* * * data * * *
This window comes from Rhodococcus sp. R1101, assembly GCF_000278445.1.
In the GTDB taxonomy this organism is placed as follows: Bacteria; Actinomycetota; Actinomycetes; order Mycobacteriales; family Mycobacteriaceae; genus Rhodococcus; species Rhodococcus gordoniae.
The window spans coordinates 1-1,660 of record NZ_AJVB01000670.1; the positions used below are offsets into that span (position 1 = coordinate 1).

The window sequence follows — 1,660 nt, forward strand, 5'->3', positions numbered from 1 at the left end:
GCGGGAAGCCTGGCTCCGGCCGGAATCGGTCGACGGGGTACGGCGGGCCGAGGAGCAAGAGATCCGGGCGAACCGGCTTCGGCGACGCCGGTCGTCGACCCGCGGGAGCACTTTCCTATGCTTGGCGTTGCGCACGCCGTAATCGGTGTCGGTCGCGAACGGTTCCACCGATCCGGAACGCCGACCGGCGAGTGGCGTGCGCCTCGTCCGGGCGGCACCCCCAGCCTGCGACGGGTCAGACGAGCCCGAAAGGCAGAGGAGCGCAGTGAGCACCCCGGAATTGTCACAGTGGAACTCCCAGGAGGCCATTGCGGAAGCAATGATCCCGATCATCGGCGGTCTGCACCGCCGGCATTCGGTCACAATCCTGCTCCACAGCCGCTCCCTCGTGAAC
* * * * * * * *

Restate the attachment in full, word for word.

This window comes from Rhodococcus sp. R1101, assembly GCF_000278445.1.
In the GTDB taxonomy this organism is placed as follows: Bacteria; Actinomycetota; Actinomycetes; order Mycobacteriales; family Mycobacteriaceae; genus Rhodococcus; species Rhodococcus gordoniae.
The window spans coordinates 1-1,660 of record NZ_AJVB01000670.1; the positions used below are offsets into that span (position 1 = coordinate 1).

The window sequence follows — 1,660 nt, forward strand, 5'->3', positions numbered from 1 at the left end:
GCGGGAAGCCTGGCTCCGGCCGGAATCGGTCGACGGGGTACGGCGGGCCGAGGAGCAAGAGATCCGGGCGAACCGGCTTCGGCGACGCCGGTCGTCGACCCGCGGGAGCACTTTCCTATGCTTGGCGTTGCGCACGCCGTAATCGGTGTCGGTCGCGAACGGTTCCACCGATCCGGAACGCCGACCGGCGAGTGGCGTGCGCCTCGTCCGGGCGGCACCCCCAGCCTGCGACGGGTCAGACGAGCCCGAAAGGCAGAGGAGCGCAGTGAGCACCCCGGAATTGTCACAGTGGAACTCCCAGGAGGCCATTGCGGAAGCAATGATCCCGATCATCGGCGGTCTGCACCGCCGGCATTCGGTCACAATCCTGCTCCACAGCCGCTCCCTCGTGAAC